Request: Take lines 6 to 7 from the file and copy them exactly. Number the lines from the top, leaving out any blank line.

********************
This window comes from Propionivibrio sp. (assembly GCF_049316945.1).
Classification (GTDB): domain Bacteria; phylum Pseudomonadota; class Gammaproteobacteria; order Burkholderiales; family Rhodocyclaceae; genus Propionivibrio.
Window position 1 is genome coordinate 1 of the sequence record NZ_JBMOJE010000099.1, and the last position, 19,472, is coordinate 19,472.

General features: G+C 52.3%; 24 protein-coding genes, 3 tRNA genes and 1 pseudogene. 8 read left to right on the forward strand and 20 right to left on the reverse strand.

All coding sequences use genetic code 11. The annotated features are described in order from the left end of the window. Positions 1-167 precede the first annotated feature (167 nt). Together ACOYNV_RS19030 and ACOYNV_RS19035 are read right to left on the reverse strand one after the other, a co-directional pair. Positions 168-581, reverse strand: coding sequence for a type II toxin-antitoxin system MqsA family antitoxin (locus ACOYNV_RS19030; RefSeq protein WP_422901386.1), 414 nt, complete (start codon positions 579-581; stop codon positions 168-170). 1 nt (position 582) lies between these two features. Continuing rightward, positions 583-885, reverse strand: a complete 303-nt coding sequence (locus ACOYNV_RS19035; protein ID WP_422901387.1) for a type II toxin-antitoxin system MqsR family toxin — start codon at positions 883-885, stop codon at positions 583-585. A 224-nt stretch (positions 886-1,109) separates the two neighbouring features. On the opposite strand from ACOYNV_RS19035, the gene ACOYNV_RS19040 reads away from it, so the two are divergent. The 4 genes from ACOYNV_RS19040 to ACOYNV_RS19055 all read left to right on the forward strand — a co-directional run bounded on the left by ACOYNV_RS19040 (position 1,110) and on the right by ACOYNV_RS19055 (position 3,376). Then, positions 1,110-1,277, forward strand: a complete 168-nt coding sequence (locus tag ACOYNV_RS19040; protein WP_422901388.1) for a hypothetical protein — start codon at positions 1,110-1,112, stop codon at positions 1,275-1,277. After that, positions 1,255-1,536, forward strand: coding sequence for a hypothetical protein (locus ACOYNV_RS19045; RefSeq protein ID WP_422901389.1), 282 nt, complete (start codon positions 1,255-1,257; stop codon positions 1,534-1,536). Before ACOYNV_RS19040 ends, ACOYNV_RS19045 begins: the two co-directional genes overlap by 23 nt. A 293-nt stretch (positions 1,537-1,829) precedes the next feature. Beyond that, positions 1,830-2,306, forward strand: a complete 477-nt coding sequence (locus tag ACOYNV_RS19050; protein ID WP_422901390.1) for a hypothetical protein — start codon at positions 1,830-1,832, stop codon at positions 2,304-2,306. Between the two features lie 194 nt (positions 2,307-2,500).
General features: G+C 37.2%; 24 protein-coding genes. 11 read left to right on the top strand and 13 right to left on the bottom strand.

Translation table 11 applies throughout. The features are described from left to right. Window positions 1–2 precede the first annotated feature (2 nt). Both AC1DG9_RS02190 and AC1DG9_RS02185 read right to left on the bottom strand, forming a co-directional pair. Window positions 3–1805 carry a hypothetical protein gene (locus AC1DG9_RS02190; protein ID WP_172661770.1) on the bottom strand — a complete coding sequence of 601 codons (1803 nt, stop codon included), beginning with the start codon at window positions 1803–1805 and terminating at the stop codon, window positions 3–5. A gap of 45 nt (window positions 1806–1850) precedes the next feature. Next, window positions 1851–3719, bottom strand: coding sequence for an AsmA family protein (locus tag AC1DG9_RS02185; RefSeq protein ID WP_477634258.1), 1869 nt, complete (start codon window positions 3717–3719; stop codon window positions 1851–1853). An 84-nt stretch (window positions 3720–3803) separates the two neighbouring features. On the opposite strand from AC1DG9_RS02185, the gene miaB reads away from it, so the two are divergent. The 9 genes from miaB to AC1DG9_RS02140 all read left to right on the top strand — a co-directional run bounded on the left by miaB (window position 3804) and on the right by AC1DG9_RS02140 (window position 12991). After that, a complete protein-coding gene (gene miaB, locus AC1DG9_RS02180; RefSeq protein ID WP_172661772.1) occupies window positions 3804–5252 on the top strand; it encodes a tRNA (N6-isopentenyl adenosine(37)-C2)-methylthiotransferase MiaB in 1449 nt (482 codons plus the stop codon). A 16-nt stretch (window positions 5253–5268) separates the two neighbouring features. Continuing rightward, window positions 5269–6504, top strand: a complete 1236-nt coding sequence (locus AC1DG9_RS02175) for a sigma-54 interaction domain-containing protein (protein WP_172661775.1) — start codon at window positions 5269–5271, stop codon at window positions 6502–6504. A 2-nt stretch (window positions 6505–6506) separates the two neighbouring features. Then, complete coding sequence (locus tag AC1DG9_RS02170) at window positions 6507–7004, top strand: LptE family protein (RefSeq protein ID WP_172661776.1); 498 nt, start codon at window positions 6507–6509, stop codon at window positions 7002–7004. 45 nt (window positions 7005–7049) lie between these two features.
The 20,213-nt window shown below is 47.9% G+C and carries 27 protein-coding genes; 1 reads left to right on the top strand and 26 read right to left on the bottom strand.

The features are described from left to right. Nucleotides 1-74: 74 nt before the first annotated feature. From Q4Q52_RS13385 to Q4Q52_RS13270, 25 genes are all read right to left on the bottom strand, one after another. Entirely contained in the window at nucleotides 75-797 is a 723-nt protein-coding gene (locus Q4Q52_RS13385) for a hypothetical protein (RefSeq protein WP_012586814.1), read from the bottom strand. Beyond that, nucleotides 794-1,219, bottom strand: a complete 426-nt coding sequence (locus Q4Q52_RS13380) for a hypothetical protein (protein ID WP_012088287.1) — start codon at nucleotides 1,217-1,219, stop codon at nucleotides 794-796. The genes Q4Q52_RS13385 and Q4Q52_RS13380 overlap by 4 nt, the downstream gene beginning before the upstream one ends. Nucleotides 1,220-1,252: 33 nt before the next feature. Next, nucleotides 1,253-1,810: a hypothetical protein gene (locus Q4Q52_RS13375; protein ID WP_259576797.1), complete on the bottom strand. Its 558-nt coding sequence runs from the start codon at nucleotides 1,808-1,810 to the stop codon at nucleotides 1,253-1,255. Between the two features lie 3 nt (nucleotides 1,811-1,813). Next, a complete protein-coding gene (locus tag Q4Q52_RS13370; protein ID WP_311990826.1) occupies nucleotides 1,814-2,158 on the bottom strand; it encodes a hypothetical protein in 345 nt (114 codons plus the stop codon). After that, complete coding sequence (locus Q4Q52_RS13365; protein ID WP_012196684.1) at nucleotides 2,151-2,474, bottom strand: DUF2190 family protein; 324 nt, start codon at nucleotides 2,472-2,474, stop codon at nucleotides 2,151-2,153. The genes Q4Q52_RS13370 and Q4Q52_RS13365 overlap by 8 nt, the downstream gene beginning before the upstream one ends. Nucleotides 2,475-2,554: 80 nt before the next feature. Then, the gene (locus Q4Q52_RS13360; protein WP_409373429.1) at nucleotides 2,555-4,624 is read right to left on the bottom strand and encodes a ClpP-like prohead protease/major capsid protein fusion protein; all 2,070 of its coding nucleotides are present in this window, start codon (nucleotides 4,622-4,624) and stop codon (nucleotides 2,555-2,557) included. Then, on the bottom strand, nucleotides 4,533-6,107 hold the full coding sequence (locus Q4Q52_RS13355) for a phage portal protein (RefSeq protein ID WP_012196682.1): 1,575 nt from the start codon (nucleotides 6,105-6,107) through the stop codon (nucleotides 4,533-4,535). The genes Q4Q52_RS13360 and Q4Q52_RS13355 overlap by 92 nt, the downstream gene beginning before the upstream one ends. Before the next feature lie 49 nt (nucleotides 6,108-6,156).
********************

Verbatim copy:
General features: G+C 37.2%; 24 protein-coding genes. 11 read left to right on the top strand and 13 right to left on the bottom strand.

Translation table 11 applies throughout. The features are described from left to right. Window positions 1–2 precede the first annotated feature (2 nt). Both AC1DG9_RS02190 and AC1DG9_RS02185 read right to left on the bottom strand, forming a co-directional pair. Window positions 3–1805 carry a hypothetical protein gene (locus AC1DG9_RS02190; protein ID WP_172661770.1) on the bottom strand — a complete coding sequence of 601 codons (1803 nt, stop codon included), beginning with the start codon at window positions 1803–1805 and terminating at the stop codon, window positions 3–5. A gap of 45 nt (window positions 1806–1850) precedes the next feature. Next, window positions 1851–3719, bottom strand: coding sequence for an AsmA family protein (locus tag AC1DG9_RS02185; RefSeq protein ID WP_477634258.1), 1869 nt, complete (start codon window positions 3717–3719; stop codon window positions 1851–1853). An 84-nt stretch (window positions 3720–3803) separates the two neighbouring features. On the opposite strand from AC1DG9_RS02185, the gene miaB reads away from it, so the two are divergent. The 9 genes from miaB to AC1DG9_RS02140 all read left to right on the top strand — a co-directional run bounded on the left by miaB (window position 3804) and on the right by AC1DG9_RS02140 (window position 12991). After that, a complete protein-coding gene (gene miaB, locus AC1DG9_RS02180; RefSeq protein ID WP_172661772.1) occupies window positions 3804–5252 on the top strand; it encodes a tRNA (N6-isopentenyl adenosine(37)-C2)-methylthiotransferase MiaB in 1449 nt (482 codons plus the stop codon). A 16-nt stretch (window positions 5253–5268) separates the two neighbouring features. Continuing rightward, window positions 5269–6504, top strand: a complete 1236-nt coding sequence (locus AC1DG9_RS02175) for a sigma-54 interaction domain-containing protein (protein WP_172661775.1) — start codon at window positions 5269–5271, stop codon at window positions 6502–6504. A 2-nt stretch (window positions 6505–6506) separates the two neighbouring features. Then, complete coding sequence (locus tag AC1DG9_RS02170) at window positions 6507–7004, top strand: LptE family protein (RefSeq protein ID WP_172661776.1); 498 nt, start codon at window positions 6507–6509, stop codon at window positions 7002–7004. 45 nt (window positions 7005–7049) lie between these two features.